import {
  LightsparkClient,
  LocalStorageJwtStorage,
  CustomJwtAuthProvider,
} from "@lightsparkdev/wallet-sdk";

const jwtStorage = new LocalStorageJwtStorage();
const client = new LightsparkClient(new CustomJwtAuthProvider(jwtStorage));

Deploying and initializing a wallet

wallet state diagram

When a user logs in for the first time, initially, their wallet will be in a NOT_SETUP status. You can identify this status by querying the current wallet:

const wallet = await client.getCurrentWallet();
if (wallet.status === WalletStatus.NOT_SETUP) {
  // The wallet is not setup, so we need to deploy it.
}

To deploy the wallet, you'll need to call client.deployWallet() and then wait for the wallet's status to update to the DEPLOYED or FAILED status. You can do this either by polling the wallet, or by subscribing to wallet updates via the helper function which subscribes to status updates.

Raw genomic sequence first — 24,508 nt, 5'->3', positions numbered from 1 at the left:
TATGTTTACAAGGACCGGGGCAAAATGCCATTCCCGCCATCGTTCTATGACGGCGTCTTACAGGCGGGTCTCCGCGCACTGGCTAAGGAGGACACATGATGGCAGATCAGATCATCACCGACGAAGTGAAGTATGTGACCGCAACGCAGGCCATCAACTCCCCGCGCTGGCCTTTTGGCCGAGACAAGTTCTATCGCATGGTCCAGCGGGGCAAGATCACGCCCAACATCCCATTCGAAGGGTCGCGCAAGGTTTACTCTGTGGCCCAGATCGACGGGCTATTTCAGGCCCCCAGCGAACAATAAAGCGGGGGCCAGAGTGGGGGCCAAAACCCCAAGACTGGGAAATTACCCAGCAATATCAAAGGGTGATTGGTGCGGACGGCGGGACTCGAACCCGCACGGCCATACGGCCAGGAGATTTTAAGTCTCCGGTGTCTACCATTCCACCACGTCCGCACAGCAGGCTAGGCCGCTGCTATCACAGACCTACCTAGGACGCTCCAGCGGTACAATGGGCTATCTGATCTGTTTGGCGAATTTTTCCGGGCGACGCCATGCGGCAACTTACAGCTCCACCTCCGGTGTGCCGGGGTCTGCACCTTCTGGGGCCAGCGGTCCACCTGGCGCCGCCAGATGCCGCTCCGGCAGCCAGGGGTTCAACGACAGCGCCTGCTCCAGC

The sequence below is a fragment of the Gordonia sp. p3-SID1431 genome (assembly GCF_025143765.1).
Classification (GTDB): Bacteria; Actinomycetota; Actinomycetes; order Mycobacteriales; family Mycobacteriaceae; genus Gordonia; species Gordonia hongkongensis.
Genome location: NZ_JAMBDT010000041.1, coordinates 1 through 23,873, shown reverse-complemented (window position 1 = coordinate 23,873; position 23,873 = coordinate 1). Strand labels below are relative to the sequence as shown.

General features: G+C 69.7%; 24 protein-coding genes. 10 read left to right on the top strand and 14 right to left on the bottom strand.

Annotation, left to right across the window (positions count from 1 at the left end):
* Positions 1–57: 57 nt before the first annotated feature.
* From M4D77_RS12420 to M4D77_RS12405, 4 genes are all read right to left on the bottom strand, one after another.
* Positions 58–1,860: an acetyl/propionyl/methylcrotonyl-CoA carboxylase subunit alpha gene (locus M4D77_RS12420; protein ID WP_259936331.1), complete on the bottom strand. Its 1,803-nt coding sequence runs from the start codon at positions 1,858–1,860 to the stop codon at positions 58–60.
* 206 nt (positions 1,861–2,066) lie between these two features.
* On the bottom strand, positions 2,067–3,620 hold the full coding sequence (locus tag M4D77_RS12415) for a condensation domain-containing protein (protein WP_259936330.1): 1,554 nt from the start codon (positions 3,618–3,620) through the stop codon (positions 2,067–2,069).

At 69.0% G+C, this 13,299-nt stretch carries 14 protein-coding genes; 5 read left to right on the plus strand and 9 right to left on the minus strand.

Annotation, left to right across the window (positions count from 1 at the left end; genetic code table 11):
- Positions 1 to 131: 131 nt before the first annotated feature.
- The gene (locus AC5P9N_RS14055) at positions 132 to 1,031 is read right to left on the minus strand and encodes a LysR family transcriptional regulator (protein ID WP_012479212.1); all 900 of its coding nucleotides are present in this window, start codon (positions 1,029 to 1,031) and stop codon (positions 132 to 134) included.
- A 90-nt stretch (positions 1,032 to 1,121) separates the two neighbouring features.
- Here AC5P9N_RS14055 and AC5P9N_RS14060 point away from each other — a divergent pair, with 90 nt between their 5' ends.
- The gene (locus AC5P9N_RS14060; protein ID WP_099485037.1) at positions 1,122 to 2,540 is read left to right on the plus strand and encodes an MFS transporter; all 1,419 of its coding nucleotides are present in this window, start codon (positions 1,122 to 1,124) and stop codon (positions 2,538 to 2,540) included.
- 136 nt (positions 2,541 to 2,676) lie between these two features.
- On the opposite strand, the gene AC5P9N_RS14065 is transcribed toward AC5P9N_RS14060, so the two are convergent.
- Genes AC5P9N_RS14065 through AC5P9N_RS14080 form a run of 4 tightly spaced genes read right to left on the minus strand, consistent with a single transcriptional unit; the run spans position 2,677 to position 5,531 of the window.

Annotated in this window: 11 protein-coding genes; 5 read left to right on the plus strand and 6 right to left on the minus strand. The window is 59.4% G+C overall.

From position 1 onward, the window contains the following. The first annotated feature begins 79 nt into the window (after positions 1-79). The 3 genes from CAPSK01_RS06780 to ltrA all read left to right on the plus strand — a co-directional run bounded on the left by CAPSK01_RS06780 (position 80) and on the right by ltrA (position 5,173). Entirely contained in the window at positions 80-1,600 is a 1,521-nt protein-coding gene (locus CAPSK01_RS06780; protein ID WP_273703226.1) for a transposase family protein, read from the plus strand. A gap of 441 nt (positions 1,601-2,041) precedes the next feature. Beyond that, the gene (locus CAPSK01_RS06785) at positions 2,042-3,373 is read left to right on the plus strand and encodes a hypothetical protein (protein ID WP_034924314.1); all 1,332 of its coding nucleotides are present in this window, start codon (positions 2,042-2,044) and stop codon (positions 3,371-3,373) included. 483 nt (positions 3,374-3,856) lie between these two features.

Here's an example which polls wallet state every 2 seconds:

let wallet = await client.deployWallet();
while (
  wallet.status !== WalletStatus.DEPLOYED &&
  wallet.status !== WalletStatus.FAILED
) {
  await new Promise((resolve) => setTimeout(resolve, 2000));
  wallet = await client.getCurrentWallet();
}

// Now the wallet is either deployed or failed.

Alternatively, here's an example using the helper, deployWalletAndAwaitDeployed:

const walletSatus = await client.deployWalletAndAwaitDeployed();
if (walletStatus === WalletStatus.DEPLOYED) {
  // The wallet is deployed!
} else {
  // The wallet failed to deploy.
}